Mexican authorities confirmed Sunday that Nazario Moreno, the head of the drug cartel Knights Templar, died, for the second time in four years, according to the Washington Post.

Moreno, who the Associated Press reported dead in 2010, was killed Sunday morning in the Naranjo de Chila village during a shootout with the Mexican military as part of a Mexican Navy led operation.

The criminal investigations head at the Mexican attorney general's office told the Post that they would conduct further analysis of the body but fingerprint tests confirmed "100 percent" it was Moreno this time.

The Knights of Templar, a spinoff of the La Familia cartel, is a gang known for pushing methamphetamine and bearing white cloaks with red crosses inspired by Catholic crusaders from the Middle Ages. They call themselves holy warriors and also build shrines to Moreno.

The cartel's overbearing presence in Michoacan has resulted in a citizen uprising in the last year where militia groups have been taking back villages from the gang's control, ultimately undermining local authorities.

The Mexican government said Moreno had been killed during a gunfight with federal police in December 2010 despite its agents not recovering a body. Some Michoacan residents and officials doubted the news of Moreno's death and also said they believed to have seen him.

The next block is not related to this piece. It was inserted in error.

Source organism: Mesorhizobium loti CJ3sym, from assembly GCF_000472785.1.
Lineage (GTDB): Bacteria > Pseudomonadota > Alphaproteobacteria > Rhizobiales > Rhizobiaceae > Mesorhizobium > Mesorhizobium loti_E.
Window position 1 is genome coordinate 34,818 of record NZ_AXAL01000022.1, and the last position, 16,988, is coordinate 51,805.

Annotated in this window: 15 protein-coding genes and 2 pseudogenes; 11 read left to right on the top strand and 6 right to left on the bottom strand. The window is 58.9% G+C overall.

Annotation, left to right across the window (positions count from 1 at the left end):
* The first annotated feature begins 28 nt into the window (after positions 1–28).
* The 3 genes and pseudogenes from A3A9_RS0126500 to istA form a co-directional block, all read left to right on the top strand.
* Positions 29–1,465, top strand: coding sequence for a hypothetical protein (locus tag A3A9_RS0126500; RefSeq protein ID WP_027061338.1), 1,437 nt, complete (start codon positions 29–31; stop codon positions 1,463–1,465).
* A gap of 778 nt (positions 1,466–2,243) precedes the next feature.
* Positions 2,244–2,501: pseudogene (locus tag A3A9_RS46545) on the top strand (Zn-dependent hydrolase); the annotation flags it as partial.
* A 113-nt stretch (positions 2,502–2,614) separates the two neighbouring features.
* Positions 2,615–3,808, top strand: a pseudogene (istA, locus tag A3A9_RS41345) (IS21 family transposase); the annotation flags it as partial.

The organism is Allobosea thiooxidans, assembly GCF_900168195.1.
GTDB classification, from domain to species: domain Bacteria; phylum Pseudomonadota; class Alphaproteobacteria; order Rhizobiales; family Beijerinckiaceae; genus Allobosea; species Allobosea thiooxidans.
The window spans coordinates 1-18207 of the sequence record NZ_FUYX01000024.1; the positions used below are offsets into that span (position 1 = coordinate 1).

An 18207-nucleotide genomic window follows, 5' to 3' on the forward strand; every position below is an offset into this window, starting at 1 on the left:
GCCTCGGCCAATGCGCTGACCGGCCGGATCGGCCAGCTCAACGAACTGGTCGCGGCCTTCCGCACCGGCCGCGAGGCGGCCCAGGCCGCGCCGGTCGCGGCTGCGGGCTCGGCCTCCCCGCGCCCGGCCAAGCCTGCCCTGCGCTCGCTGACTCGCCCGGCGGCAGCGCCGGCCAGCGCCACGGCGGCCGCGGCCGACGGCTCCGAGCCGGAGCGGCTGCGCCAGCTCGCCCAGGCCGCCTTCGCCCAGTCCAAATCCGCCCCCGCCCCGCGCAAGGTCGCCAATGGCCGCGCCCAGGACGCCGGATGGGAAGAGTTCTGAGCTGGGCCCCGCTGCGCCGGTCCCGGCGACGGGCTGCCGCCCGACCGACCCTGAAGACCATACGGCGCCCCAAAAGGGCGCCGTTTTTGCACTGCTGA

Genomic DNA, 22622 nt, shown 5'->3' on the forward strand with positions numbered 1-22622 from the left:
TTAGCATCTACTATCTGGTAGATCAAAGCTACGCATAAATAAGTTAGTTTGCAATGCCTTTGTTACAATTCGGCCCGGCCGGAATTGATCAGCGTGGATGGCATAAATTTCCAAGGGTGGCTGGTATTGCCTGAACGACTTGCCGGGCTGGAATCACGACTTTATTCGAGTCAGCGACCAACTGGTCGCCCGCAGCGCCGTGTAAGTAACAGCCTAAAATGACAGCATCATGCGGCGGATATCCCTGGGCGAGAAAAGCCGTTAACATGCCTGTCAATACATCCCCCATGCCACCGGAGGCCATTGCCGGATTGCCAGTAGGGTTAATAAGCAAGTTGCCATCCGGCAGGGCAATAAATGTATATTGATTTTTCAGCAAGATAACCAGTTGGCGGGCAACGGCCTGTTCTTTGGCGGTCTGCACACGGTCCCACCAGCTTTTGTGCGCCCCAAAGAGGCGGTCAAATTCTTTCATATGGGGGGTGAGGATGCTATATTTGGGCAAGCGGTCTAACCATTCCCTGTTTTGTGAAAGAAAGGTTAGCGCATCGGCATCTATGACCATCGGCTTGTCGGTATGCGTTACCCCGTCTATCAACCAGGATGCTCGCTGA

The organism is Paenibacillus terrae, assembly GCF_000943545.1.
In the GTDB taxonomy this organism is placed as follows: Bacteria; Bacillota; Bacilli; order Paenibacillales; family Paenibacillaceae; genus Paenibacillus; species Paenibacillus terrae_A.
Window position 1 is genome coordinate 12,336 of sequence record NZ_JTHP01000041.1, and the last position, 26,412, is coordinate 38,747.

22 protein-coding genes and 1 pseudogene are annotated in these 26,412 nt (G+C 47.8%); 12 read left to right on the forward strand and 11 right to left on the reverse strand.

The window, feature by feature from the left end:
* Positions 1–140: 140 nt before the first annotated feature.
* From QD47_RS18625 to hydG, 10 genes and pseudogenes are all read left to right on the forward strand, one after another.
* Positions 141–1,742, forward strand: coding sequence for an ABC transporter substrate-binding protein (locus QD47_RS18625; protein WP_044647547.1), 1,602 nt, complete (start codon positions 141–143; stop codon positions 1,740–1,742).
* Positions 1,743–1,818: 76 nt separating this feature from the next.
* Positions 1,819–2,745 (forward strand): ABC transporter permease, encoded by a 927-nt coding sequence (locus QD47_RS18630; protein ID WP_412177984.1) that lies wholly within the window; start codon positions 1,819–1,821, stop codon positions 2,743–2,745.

According to the Post, the Knights Templar passed the day-to-day leadership role to former schoolteacher Servando Gomez, known in the cartel as "La Tuta."

An anonymous security official told the Post that authorities moved Moreno's body to Apatzingan and was under military control. The authorities were waiting for word from its intelligence agency to confirm that Moreno was in Naranjo de Chila, as he was believed to be frequenting the town.

The official also said many of the cartel members were killed or injured during the shootout.

"We know that there are other (Knights Templar) leaders that continue to operate," the official said. "We think we are going to see internal divisions now."

Militia leaders said they would not stop their fight against the gangs until the government has gotten arrested or killed top seated cartel members.

The Knights Templar were using an illegal iron-ore mine in Lazaro Cardenas, a port city, to finance its activities but the Mexican government recently sent in hundreds of police and soldiers to raid the cartel hideout.